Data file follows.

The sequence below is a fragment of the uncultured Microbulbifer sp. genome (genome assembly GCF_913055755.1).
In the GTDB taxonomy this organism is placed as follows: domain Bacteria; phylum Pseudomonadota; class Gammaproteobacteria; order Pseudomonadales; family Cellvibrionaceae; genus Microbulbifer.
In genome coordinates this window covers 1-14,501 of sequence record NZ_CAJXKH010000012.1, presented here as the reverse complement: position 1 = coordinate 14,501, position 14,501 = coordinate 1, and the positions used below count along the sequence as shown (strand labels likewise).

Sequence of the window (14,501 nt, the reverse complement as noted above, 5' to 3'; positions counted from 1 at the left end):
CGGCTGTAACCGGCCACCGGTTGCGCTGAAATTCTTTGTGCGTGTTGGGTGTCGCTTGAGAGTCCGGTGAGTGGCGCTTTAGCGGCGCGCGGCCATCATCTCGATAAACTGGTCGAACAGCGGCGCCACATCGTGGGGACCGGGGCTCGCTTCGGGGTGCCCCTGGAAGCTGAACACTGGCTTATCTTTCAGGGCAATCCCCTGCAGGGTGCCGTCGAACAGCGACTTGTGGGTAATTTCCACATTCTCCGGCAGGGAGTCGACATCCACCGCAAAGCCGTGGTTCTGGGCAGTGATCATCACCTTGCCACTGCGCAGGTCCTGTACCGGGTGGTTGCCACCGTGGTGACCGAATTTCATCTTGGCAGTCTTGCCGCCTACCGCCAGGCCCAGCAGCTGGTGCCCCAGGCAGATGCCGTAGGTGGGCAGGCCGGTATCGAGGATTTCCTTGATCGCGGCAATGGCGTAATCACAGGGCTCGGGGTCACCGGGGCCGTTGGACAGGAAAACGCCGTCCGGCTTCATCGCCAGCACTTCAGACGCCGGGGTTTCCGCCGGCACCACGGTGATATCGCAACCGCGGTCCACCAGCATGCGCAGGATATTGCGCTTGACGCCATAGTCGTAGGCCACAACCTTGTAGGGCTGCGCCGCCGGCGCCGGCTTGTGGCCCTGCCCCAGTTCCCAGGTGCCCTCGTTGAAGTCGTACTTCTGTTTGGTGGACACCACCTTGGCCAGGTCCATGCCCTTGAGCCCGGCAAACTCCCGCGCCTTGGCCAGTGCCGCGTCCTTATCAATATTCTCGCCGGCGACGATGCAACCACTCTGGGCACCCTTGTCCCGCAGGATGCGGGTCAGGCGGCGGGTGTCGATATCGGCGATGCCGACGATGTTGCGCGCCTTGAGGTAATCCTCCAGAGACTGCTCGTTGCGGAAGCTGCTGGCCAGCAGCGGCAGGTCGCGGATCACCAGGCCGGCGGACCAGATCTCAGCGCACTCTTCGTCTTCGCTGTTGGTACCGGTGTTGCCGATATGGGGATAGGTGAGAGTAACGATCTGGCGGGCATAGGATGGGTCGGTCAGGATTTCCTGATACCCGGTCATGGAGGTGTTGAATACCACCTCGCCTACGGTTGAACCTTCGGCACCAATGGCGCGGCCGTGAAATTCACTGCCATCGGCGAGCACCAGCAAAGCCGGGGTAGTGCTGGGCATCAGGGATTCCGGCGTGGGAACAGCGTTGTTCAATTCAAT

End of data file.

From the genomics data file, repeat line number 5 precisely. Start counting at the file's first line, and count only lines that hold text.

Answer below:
CGGCTGTAACCGGCCACCGGTTGCGCTGAAATTCTTTGTGCGTGTTGGGTGTCGCTTGAGAGTCCGGTGAGTGGCGCTTTAGCGGCGCGCGGCCATCATCTCGATAAACTGGTCGAACAGCGGCGCCACATCGTGGGGACCGGGGCTCGCTTCGGGGTGCCCCTGGAAGCTGAACACTGGCTTATCTTTCAGGGCAATCCCCTGCAGGGTGCCGTCGAACAGCGACTTGTGGGTAATTTCCACATTCTCCGGCAGGGAGTCGACATCCACCGCAAAGCCGTGGTTCTGGGCAGTGATCATCACCTTGCCACTGCGCAGGTCCTGTACCGGGTGGTTGCCACCGTGGTGACCGAATTTCATCTTGGCAGTCTTGCCGCCTACCGCCAGGCCCAGCAGCTGGTGCCCCAGGCAGATGCCGTAGGTGGGCAGGCCGGTATCGAGGATTTCCTTGATCGCGGCAATGGCGTAATCACAGGGCTCGGGGTCACCGGGGCCGTTGGACAGGAAAACGCCGTCCGGCTTCATCGCCAGCACTTCAGACGCCGGGGTTTCCGCCGGCACCACGGTGATATCGCAACCGCGGTCCACCAGCATGCGCAGGATATTGCGCTTGACGCCATAGTCGTAGGCCACAACCTTGTAGGGCTGCGCCGCCGGCGCCGGCTTGTGGCCCTGCCCCAGTTCCCAGGTGCCCTCGTTGAAGTCGTACTTCTGTTTGGTGGACACCACCTTGGCCAGGTCCATGCCCTTGAGCCCGGCAAACTCCCGCGCCTTGGCCAGTGCCGCGTCCTTATCAATATTCTCGCCGGCGACGATGCAACCACTCTGGGCACCCTTGTCCCGCAGGATGCGGGTCAGGCGGCGGGTGTCGATATCGGCGATGCCGACGATGTTGCGCGCCTTGAGGTAATCCTCCAGAGACTGCTCGTTGCGGAAGCTGCTGGCCAGCAGCGGCAGGTCGCGGATCACCAGGCCGGCGGACCAGATCTCAGCGCACTCTTCGTCTTCGCTGTTGGTACCGGTGTTGCCGATATGGGGATAGGTGAGAGTAACGATCTGGCGGGCATAGGATGGGTCGGTCAGGATTTCCTGATACCCGGTCATGGAGGTGTTGAATACCACCTCGCCTACGGTTGAACCTTCGGCACCAATGGCGCGGCCGTGAAATTCACTGCCATCGGCGAGCACCAGCAAAGCCGGGGTAGTGCTGGGCATCAGGGATTCCGGCGTGGGAACAGCGTTGTTCAATTCAAT